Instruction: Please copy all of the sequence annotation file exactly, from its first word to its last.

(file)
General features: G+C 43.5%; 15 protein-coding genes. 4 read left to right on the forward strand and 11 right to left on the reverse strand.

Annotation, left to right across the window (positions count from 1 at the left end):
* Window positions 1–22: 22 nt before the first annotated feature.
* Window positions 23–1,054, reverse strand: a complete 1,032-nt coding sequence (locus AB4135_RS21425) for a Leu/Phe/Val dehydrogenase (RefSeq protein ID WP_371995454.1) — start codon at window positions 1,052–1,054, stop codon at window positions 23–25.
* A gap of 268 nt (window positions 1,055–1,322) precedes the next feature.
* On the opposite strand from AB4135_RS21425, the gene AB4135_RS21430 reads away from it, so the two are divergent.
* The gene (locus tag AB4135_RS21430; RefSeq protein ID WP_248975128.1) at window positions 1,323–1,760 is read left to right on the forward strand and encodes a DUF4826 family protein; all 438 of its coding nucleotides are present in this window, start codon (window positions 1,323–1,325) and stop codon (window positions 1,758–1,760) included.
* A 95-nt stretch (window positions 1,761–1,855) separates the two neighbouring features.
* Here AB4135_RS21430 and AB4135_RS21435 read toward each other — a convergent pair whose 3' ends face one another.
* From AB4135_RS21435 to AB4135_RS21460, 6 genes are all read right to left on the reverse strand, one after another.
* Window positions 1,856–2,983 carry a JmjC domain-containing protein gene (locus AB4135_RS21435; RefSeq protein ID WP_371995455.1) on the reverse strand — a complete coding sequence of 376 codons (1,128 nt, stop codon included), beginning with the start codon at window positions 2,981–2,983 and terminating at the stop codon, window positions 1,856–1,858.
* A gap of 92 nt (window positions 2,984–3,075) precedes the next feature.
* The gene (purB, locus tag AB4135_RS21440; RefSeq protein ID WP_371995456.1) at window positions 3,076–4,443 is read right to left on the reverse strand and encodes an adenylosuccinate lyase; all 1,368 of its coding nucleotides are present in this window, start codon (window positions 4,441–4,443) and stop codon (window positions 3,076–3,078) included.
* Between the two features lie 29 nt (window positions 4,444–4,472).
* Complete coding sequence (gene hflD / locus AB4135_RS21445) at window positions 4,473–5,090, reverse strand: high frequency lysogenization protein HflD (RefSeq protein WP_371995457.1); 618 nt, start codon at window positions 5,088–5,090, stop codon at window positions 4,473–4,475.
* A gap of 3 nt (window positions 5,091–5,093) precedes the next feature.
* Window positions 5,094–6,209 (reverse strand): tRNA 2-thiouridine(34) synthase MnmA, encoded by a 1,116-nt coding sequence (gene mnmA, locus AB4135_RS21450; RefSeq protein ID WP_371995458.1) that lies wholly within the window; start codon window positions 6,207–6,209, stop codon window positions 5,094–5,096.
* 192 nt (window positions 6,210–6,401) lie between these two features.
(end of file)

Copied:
General features: G+C 43.5%; 15 protein-coding genes. 4 read left to right on the forward strand and 11 right to left on the reverse strand.

Annotation, left to right across the window (positions count from 1 at the left end):
* Window positions 1–22: 22 nt before the first annotated feature.
* Window positions 23–1,054, reverse strand: a complete 1,032-nt coding sequence (locus AB4135_RS21425) for a Leu/Phe/Val dehydrogenase (RefSeq protein ID WP_371995454.1) — start codon at window positions 1,052–1,054, stop codon at window positions 23–25.
* A gap of 268 nt (window positions 1,055–1,322) precedes the next feature.
* On the opposite strand from AB4135_RS21425, the gene AB4135_RS21430 reads away from it, so the two are divergent.
* The gene (locus tag AB4135_RS21430; RefSeq protein ID WP_248975128.1) at window positions 1,323–1,760 is read left to right on the forward strand and encodes a DUF4826 family protein; all 438 of its coding nucleotides are present in this window, start codon (window positions 1,323–1,325) and stop codon (window positions 1,758–1,760) included.
* A 95-nt stretch (window positions 1,761–1,855) separates the two neighbouring features.
* Here AB4135_RS21430 and AB4135_RS21435 read toward each other — a convergent pair whose 3' ends face one another.
* From AB4135_RS21435 to AB4135_RS21460, 6 genes are all read right to left on the reverse strand, one after another.
* Window positions 1,856–2,983 carry a JmjC domain-containing protein gene (locus AB4135_RS21435; RefSeq protein ID WP_371995455.1) on the reverse strand — a complete coding sequence of 376 codons (1,128 nt, stop codon included), beginning with the start codon at window positions 2,981–2,983 and terminating at the stop codon, window positions 1,856–1,858.
* A gap of 92 nt (window positions 2,984–3,075) precedes the next feature.
* The gene (purB, locus tag AB4135_RS21440; RefSeq protein ID WP_371995456.1) at window positions 3,076–4,443 is read right to left on the reverse strand and encodes an adenylosuccinate lyase; all 1,368 of its coding nucleotides are present in this window, start codon (window positions 4,441–4,443) and stop codon (window positions 3,076–3,078) included.
* Between the two features lie 29 nt (window positions 4,444–4,472).
* Complete coding sequence (gene hflD / locus AB4135_RS21445) at window positions 4,473–5,090, reverse strand: high frequency lysogenization protein HflD (RefSeq protein WP_371995457.1); 618 nt, start codon at window positions 5,088–5,090, stop codon at window positions 4,473–4,475.
* A gap of 3 nt (window positions 5,091–5,093) precedes the next feature.
* Window positions 5,094–6,209 (reverse strand): tRNA 2-thiouridine(34) synthase MnmA, encoded by a 1,116-nt coding sequence (gene mnmA, locus AB4135_RS21450; RefSeq protein ID WP_371995458.1) that lies wholly within the window; start codon window positions 6,207–6,209, stop codon window positions 5,094–5,096.
* 192 nt (window positions 6,210–6,401) lie between these two features.